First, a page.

The chart above shows the different behaviors of gamma with options at different expiration dates, in 1 months, 2 months, and 3 months. As you can see, the gamma of longer-term expirations is lower, As the time to expiration approaches, gamma increases for at-the-money options.
Gamma and Implied Volatility
Before getting involved with gamma scalping, it’s important to understand the relationship between gamma and implied volatility. Understanding this relationship will help you determine the optimal points at which to hedge your exposure when gamma scalping.
If Volatility is High
If volatility is high, gamma will usually be more stable across all options strike prices. The reason is that when volatility is high, the time value component of deep in-the-money and deep out-of-the-money options is already very high.
High Vol = More Stable and Less Sensitive Gamma
As such, when there is an increase in the time value of the options as they get closer to the money, gamma is less sensitive and will remain more stable.
If Volatility is Low
On the contrary, when volatility is low, gamma will be more sensitive across strike prices. Gamma will be the highest for at-the-money options and approach 0 for deep-in-the-money and deep-out-of-the-money options.
Low Vol = More Sensitive Gamma
The reason this occurs is that when volatility is low, the time value component of options is low, but will rise significantly as the stock price gets closer to the strike price. As supported by our graph, you can see the spike in gamma towards at-the-money strike prices and how it approaches 0 the deeper you go out-of-the-money and deeper you go in the money.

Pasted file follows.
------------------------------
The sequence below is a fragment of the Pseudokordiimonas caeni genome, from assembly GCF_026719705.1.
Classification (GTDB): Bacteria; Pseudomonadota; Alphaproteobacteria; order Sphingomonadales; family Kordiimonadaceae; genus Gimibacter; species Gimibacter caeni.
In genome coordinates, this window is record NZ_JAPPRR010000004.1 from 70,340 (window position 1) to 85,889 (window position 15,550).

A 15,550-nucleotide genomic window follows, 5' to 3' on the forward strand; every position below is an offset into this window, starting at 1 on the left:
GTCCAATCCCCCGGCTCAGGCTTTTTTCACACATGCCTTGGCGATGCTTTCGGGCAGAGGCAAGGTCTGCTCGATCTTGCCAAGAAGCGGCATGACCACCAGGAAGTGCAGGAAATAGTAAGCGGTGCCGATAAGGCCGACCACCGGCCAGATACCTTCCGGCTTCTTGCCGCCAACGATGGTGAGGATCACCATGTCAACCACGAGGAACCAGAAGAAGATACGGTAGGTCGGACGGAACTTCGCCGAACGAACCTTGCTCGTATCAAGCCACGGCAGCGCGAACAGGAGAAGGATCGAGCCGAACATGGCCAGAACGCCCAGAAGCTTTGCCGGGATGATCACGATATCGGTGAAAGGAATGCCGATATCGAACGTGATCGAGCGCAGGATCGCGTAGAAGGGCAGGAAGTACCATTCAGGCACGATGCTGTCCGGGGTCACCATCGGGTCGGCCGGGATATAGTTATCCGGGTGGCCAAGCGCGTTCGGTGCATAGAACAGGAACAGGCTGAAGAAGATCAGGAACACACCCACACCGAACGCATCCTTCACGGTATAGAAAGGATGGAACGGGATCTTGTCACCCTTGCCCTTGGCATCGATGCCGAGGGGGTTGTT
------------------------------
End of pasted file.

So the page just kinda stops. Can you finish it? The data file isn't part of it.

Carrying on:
What is Gamma Scalping?
Now that we have a better understanding of gamma and how it behaves, let’s explore how gamma scalping works.
Gamma scalping is an options trading strategy that is used to offset the theta decay on a delta-neutral long options trade. The process behind gamma scalping involves buying and selling shares of the underlying stock in an attempt to make up for some of the effects of theta decay.
Theta is the cost to carry a long options position which decays daily. When reading an options chain, theta will always be displayed as a negative number and represents the amount the value of an option erodes every day. When you purchase an option, theta is working against you and when you sell an option theta works in your favor.
Gamma Scalping Trade Example and Setup
Gamma Scalp Setup
The gamma scalping strategy starts with a long straddle and gets adjusted as the price of the stock goes up or down. Let’s take a look at the basic construction and the right way to start it off.
- Long straddle ( Long Call + Long Put ) – same strike price
- The position should be delta neutral
- At least 45-90 days until expiration
- There is a net debit paid to enter this position
The initial setup starts with a long straddle on the same strike price. The trade should be delta neutral and it’s recommended that you go out a minimum of at least 45 days until expiration with 90 days till expiration being the ideal expiration length. When you initially put the trade on you will have a fixed level of risk.
- Stock Price Falls – Add long stock position
- Stock Price Rises – Sell short stock position
If the price of the stock falls, you purchase x amount of shares in the underlying depending on how much the price of the stock moves. If the price of the stock rises, you sell shares short. Depending on the volatility of the stock you’re trading, it is recommended that you begin to purchase or sell shares in the underlying when you have a minimum of $1 in intrinsic value on your options.